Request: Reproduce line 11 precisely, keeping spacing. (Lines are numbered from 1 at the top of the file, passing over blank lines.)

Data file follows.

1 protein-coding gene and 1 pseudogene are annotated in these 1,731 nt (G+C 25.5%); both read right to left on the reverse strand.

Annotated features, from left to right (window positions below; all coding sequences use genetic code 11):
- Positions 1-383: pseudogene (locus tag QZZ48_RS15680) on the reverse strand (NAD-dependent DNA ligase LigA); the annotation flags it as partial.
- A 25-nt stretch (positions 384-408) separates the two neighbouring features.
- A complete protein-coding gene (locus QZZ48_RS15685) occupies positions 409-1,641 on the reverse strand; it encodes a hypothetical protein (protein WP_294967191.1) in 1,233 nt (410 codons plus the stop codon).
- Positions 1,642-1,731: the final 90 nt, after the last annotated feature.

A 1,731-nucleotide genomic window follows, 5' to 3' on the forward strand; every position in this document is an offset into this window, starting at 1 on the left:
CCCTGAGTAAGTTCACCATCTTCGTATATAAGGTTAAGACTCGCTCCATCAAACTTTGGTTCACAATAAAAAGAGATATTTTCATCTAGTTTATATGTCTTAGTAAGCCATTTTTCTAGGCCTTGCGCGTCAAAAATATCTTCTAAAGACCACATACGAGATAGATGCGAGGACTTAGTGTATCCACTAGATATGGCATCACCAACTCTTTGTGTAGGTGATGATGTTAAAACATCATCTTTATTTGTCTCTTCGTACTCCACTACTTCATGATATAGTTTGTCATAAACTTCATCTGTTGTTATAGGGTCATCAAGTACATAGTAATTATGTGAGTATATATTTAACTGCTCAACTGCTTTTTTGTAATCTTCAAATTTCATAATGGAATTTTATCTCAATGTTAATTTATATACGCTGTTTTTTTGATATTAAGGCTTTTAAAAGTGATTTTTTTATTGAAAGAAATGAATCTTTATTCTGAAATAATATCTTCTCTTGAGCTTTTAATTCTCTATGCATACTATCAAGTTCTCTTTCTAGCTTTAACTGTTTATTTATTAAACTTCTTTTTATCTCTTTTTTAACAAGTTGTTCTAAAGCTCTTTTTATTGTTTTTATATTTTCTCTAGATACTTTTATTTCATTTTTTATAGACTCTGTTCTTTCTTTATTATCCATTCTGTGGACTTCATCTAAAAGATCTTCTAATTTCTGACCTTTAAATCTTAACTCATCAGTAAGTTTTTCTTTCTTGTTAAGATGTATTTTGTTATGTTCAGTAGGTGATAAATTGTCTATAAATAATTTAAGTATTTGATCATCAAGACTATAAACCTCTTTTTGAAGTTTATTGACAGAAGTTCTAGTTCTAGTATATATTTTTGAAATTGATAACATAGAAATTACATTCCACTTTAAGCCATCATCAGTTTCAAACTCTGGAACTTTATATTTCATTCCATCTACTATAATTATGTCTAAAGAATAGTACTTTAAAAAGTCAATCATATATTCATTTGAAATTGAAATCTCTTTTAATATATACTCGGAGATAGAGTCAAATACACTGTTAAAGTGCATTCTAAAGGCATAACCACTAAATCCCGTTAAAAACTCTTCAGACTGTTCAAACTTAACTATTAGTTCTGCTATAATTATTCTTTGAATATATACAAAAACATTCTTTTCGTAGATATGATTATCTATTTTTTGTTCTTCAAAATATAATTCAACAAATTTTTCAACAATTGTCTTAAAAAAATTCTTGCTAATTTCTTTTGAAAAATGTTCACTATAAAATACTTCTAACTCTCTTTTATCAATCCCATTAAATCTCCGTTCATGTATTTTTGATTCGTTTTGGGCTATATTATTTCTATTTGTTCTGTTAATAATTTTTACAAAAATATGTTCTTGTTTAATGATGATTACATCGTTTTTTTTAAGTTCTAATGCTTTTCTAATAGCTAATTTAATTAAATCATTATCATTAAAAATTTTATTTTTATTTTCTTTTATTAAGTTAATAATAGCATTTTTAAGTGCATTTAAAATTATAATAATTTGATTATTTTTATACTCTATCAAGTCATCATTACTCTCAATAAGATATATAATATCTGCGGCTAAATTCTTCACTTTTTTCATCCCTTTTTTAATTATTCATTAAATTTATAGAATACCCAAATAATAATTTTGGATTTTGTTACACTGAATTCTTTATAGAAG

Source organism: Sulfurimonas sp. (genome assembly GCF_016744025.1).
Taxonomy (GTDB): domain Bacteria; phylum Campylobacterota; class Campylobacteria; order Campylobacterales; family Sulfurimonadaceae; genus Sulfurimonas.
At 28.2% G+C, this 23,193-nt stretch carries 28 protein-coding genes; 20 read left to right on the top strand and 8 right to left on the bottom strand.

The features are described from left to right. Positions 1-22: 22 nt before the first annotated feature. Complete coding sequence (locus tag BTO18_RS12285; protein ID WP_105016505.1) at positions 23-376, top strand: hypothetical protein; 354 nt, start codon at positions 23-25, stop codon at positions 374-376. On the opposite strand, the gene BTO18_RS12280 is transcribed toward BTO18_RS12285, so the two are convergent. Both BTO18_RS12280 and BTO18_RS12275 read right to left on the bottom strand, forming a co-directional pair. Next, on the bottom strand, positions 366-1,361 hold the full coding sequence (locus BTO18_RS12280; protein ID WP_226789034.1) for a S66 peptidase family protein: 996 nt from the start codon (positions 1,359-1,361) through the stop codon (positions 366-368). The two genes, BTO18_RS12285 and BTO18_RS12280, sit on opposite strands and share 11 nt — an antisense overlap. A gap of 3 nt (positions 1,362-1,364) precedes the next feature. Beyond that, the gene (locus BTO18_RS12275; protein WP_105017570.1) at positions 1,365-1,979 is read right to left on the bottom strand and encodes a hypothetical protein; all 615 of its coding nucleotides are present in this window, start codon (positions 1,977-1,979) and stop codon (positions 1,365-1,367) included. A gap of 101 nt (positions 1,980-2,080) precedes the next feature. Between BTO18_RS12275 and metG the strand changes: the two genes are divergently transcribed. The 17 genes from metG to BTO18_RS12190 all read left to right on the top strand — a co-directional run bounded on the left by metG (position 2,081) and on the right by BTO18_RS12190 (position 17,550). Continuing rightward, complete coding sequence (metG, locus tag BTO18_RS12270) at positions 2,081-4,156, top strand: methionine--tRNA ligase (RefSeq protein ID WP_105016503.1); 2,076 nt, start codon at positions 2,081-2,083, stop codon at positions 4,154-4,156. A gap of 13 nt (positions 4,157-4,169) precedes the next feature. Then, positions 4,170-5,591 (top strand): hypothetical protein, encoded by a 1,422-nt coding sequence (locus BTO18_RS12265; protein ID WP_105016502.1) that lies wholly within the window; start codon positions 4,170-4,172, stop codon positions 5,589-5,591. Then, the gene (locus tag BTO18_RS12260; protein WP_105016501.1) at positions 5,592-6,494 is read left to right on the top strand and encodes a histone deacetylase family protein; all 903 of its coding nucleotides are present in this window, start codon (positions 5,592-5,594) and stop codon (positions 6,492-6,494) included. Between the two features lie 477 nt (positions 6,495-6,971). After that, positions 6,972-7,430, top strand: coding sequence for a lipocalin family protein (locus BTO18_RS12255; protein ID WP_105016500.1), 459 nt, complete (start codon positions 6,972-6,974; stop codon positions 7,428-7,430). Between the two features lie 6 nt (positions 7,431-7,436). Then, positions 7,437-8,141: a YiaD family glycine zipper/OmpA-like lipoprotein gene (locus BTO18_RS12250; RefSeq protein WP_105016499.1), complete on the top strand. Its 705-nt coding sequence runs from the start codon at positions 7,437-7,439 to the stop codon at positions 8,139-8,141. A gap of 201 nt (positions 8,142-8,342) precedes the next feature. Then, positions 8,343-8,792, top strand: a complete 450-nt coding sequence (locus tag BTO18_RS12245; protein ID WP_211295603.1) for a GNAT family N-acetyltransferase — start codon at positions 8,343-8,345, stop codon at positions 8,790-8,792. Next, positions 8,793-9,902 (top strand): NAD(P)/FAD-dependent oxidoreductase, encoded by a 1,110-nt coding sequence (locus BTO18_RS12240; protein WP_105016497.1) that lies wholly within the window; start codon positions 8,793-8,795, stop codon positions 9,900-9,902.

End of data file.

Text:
At 28.2% G+C, this 23,193-nt stretch carries 28 protein-coding genes; 20 read left to right on the top strand and 8 right to left on the bottom strand.